Abraham Lincoln Campaign Newspapers 1860 - 1864 by , Summary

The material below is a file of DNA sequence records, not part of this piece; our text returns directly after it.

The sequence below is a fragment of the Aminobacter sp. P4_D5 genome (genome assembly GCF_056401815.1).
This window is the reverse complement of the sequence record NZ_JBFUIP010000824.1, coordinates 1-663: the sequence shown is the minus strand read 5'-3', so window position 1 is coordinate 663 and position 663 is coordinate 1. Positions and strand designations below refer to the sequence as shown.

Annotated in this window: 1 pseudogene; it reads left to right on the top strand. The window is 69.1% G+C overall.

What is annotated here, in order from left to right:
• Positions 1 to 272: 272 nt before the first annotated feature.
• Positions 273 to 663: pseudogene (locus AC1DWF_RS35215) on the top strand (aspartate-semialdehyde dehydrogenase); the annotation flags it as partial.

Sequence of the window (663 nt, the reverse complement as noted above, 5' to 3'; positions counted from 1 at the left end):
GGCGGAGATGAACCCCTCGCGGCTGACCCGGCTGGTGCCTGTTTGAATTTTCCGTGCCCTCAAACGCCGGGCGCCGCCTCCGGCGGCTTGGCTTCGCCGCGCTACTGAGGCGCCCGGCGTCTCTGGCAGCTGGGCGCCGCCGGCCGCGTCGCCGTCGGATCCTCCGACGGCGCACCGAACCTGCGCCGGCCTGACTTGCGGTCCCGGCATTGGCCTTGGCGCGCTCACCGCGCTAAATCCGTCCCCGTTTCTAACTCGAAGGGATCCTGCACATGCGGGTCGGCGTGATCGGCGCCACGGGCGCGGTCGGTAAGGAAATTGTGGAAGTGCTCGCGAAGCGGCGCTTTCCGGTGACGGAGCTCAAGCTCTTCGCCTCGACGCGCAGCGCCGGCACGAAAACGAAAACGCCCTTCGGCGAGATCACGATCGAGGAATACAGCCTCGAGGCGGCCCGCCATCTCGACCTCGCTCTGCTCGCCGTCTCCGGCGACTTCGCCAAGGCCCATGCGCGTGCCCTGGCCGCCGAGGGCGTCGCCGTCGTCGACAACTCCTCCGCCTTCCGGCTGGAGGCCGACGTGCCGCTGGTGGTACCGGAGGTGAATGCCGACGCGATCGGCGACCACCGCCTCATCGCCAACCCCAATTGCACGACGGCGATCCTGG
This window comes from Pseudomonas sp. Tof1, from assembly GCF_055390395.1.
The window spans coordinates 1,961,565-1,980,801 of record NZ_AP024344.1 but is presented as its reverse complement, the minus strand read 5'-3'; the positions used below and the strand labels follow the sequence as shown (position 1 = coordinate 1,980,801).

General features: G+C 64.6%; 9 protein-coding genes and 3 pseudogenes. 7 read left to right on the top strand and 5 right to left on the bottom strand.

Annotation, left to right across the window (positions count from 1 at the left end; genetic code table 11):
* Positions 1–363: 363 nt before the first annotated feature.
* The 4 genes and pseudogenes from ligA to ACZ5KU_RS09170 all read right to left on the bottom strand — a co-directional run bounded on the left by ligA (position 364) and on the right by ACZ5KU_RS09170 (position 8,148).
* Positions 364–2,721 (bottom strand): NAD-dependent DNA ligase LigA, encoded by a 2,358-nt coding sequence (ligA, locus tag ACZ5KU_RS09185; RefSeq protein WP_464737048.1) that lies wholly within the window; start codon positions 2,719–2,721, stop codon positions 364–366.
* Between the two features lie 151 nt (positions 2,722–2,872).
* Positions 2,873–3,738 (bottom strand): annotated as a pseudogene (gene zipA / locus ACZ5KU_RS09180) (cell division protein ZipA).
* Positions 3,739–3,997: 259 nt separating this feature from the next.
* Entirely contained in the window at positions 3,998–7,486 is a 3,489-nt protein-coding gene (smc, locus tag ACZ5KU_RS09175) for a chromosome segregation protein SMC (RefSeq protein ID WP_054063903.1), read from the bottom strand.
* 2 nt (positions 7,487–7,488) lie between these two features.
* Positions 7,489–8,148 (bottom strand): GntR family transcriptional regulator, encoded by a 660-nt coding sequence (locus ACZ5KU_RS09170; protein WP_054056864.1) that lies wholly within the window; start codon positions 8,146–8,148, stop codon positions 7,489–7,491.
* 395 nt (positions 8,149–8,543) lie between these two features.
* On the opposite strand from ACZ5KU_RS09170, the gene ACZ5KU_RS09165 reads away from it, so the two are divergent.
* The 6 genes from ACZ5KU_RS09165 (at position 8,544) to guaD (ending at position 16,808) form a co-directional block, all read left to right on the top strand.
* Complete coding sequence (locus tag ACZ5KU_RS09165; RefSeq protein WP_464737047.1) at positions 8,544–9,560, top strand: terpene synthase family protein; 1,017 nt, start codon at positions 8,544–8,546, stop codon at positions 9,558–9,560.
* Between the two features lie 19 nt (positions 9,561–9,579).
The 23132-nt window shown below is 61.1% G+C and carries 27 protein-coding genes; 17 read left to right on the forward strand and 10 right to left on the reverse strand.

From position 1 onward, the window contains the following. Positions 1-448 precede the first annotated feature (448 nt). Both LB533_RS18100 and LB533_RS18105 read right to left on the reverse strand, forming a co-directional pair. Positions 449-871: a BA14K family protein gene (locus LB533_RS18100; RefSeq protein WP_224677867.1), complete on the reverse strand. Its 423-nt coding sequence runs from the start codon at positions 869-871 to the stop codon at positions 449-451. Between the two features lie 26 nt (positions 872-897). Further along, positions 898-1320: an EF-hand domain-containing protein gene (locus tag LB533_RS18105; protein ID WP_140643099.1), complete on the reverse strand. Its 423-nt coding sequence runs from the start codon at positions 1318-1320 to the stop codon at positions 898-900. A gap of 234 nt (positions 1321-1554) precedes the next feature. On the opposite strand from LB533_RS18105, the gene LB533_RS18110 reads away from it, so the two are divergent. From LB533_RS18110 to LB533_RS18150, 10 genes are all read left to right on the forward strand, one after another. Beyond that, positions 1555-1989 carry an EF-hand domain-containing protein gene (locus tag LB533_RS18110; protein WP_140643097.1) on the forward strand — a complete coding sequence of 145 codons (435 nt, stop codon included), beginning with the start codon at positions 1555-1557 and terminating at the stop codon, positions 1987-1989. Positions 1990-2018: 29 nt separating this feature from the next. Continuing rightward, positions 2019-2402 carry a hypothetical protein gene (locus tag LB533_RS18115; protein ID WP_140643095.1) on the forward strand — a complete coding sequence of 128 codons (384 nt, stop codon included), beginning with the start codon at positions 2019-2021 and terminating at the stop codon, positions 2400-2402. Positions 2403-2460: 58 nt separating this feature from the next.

518 pages of Abraham Lincoln campaign newspapers from the elections of 1860 and 1864. Many newspapers at the time took specific and clearly partisan positions, which were often reflected in the names of the newspaper. The newspapers in this collection go beyond just a partisan political bias. These newspapers were created and existed only to get Abraham Lincoln elected or re-elected President, then ceased publication after the election. Election 1860 In 1860 there were three mainstream political parties in the United States; Republican, Democratic, and the new Constitutional Union party. The Democratic Party split into two over the issue of slavery, making 1860 a four way race. In 1860, Abraham Lincoln was the least known of all candidates seeking the nomination of the Republican Party. Best known and leading the Republican pack was United States Senator, former governor of New York and future United States Secretary of State, William H. Seward. Second was Ohio governor and future United States Secretary of the Treasury Salmon P. Chase. Third was Missouri lawyer, politician and future United States Attorney General, Edward Bates. Fourth was Horace Greeley, founder and editor The New York Tribune, former member of the U.S. House of Representatives from New York's 6th district, and in 1872 the founder of the Liberal Republican Party. Fifth was Illinois lawyer and former member of the U.S. House of Representatives from Illinois' 7th district (1847 - 1849), Abraham Lincoln. A former Whig party member, Lincoln became engaged in Illinois state Republican Party politics in 1854. At the 1856 Republican National Convention, the nominating process for the Vice President spot on the party's ticket ended with Lincoln coming in second place. In 1858, Lincoln sought to replace the incumbent Democrat United States Senator from Illinois, Stephen A. Douglas. The two clashed during a series of seven debates. In 1858, United States senators were elected by their state legislatures. Democrats won a slight majority of seats in the Illinois General Assembly in 1858. The legislature then re-elected Douglas. Despite his loss due to internal party politics, Lincoln gained popular publicity from his performance during the Lincoln–Douglas debates, which allowed him to enter the pack of Republican candidates in 1860. One by one the Republican candidates fell away. The consensus was that Greely was too unpredictable, Bates was too old, and Chase did not possess political skills. Lincoln won out over Seward. Seward's outspokenness on the spread of slavery made many believe that was he too radical on the issue. Lincoln was seen as a moderate when came to slavery; also it was hoped that since he was from Illinois, that he would appeal to voters in the west. The Democratic Party split into two during its national convention in Charleston, South Carolina, in April 1860. The leading Democratic candidate was Illinois Senator Stephen Douglas. Douglas advocated popular sovereignty, where the majority within a state would decide if slavery was to exist in that state. This angered most Southern Democrats who wanted the right to hold slaves guaranteed in the western territories and future states. Delegates from eight southern states withdrew from the convention and nominated their own candidate, Vice President of the United States John C. Breckinridge. A group of conservative former Whigs, along with Know Nothing party members and some Southern Democrats who were against succession, joined to form the Constitutional Union Party. In their platform they strongly spoke out against disunion and avoided the issue of slavery. They nominated former United States Senator from Tennessee John Bell. On Election Day, Tuesday, November 6, 1860, Republican Lincoln received 39.9 percent of the popular vote, Northern Democrat Douglas 29.5 percent, Southern Democrat Breckinridge 18.1 percent, and Constitutional Unionist Bell 12.5 percent. In the Electoral College Lincoln received 180 electoral votes; Breckinridge won 72 of the 303 total available electoral votes. Election 1860 Newspaper - The Freeport Wide Awake 52 pages of the Freeport Wide Awake, constituting 13 issues dating from August 18, 1860 to November 17, 1860. This weekly campaign newspaper was published between the time of the Chicago Convention and after the election in November; it supported Abraham Lincoln and Republican candidates. The newspaper's slogan was "No slumber till the battle is won." Three other newspapers were published in 1860 with "Wide Awake" in their title in: Providence; De Witt, Iowa; and Akron. Only one copy of any of the issues of these other "Wide Awake" newspapers is known to still be in existence. In the 1850's the Republican Party organized marching clubs made up of young men across the United States. In 1860, a number of "Wide Awake Clubs" were organized to support Abraham Lincoln. The Wide Awakes adopted a paramilitary style. Members wore black glazed hats, oil cloth capes to protect themselves from flames and carried six-foot long torches with a whale oil canister at its top. Wide Awakes held rallies where they marched with their torches lit, singing political campaign songs and reciting campaign slogans. Also included in this collection is a four page circular produced by the Albany, New York Republican Wide-Awake Club, regarding the uniform and the organization of the club. Election 1860 Serial Tract - Lincoln and Liberty!!! 38 pages of the tract "Lincoln and Liberty!!!," constituting 10 issues dating from June 19th, 1860 to October 2, 1860. This serial was published by the Young Men's Republican Union of the City of New York. The Young Men's Republican Union sponsored a lecture given by Lincoln on February 27, 1860 at the Cooper Union in New York City. The Cooper Union speech would be regarded by many, including eminent Lincoln scholar Harold Holzer as, "The Speech That Made Abraham Lincoln President." Election 1860 Newspaper - The Rail Splitter 24 pages of The Rail Splitter newspaper constituting 6 issues dating from June 23, 1860 to October 27, 1860. The Rail Splitter was a campaign newspaper in support of candidate Abraham Lincoln and the Republican Party in the presidential campaign of 1860. This newspaper was based in Chicago, Illinois and published 18 weekly issues from June 23, 1860 to October 27, 1860, by publisher Charles Leib. A different pro-Lincoln newspaper also called the Rail Splitter was published in Cincinnati during the same time period. In the first issue, June 23, 1860, Leib wrote this in the introduction to his newspaper, "We have in our Prospectus given the reasons that induced us to establish 'The Rail Splitter.' It is occasionally thrown into our teeth, that in 1856 we labored earnestly for the election of James Buchanan, and it is true. We believed him to be an honest man, and that he ("he" in italics for emphasis) would be President, if elected. We were however, mistaken, for he is the willing tool of the slavery propagandists, who have put a collar around his neck, and will not even permit him to bark, unless in their presence." He finished his introduction by stating, "We are responsible for all articles that appear in 'The Rail Splitter,' and as this promises to be a warm and exciting campaign, in which there will be a great deal of crimination and recrimination; if we should incur the displeasure of any of the Democracy (the term Democracy was often used at the time to refer the Democratic Party and its rule) for telling the truth, and they should feel aggrieved, they can call at our office, at 66 Randolph Street, up stairs, where we will be most happy to give them any satisfaction they may desire. We will not, however, take back any statement we make, of the truth of which we are satisfied." Election 1864 The election of 1864 was disrupted by the Civil War. Electoral votes were not counted from states in rebellion. Tennessee and Louisiana, under Union control chose Electoral College electors; however Congress did not count their votes. The Democrats in non-rebellion states were divided between "Peace Democrats" and "War Democrats." The Republican Party, in a move to appeal to Northern Democrats in favor of the war, changed its name to the National Union Party for the 1864 election. Lincoln was the Republican/National Union Party nominee. Union Major General George B. McClellan was the Democratic Party nominee. McClellan ran as a "peace candidate." McClellan was still a U.S. Army general on active duty during the campaign. He did not resign his commission until Election Day. McClellan campaigned on continuing the war and restoring the Union. He was not seeking the abolition of slavery. The former position differed from the Democratic Party platform which called for an immediate end to the war and negotiated settlement with the Confederacy. The Democratic platform included the statement, "Resolved, That this Convention does explicitly declare, as the sense of the American people, that after four years of failure to restore the Union by the experiment of war, during which, under the pretense of military necessity or war power higher than the Constitution, the Constitution itself has been disregarded in every part, and public liberty and private right alike trodden down, and the material prosperity of the country essentially impaired, justice, humanity, liberty, and the public welfare, demand that immediate efforts be made for a cessation of hostilities, with a view to the ultimate Convention of all the States, or other peaceable means, to the end that at the earliest practicable moment, peace may be restored on the basis of the Federal Union of the States." Lincoln had strong doubt that he would be re-elected President. The last President to be re-elected was Andrew Jackson in 1832. Military victories during the fall of 1864 boosted President Lincoln's popularity. On Election Day November 8, 1864 only 4 percent of the votes casted were by servicemen. Each state decided how they would handle voting by members of the military. Only seven states, California, Kansas, Kentucky, Maine, Michigan, Rhode Island, and Wisconsin, allowed servicemen to vote. Many servicemen would have been happy to see the election end the war. However, it is believed that most thought that ending the war would mean that their sacrifices would have been in vain. Many soldiers wrote to family members urging them to vote for Lincoln. Election Day results saw Lincoln winning 55% of the popular vote, approximately 403,000 votes. Lincoln received 30,503, 75.8 percent, of the votes cast by soldiers. Since the last election in 1860, the Electoral College added three new states Kansas, West Virginia, and Nevada, all free-soil states. In the Electoral College Lincoln received 212 of the 233 votes. Lincoln won all but 3 of the 25 states convening in the Electoral College, losing New Jersey, Delaware, and Kentucky. Election 1864 Newspaper - The Campaign Dial 404 pages of The Campaign Dial newspaper, consisting of all 51 issues published. The paper was published from September 8, 1864 to November 5, 1864. The Campaign Dial had higher production value than other campaign newspapers of the era. It was published daily except on Sunday. At a time when many major newspapers were only 4 pages, The Campaign Dial was 8 pages. The front page of most issues contained an illustration. Download for free the 38 page paper written by historian Gary L. Bunker for the Journal of the Abraham Lincoln Association concerning The Campaign Dial at: The Campaign Dial A Premier Lincoln Campaign Paper, 1864 by Gary L. Bunker.pdf. It contains a week-by-week analysis of the content of the newspaper. Election 1860 Newspaper - The Kentucky Campaign In addition to the 518 pages described above, this collection includes 24 pages, 3 issues, of the Southern Democrat campaign newspaper The Kentucky Campaign, which was in support of John C. Breckinridge for president. The slogan of the newspaper was a Breckinridge quote, "The constitution on equality of the States! These are symbols of everlasting union. Let these be the rally cry of the people."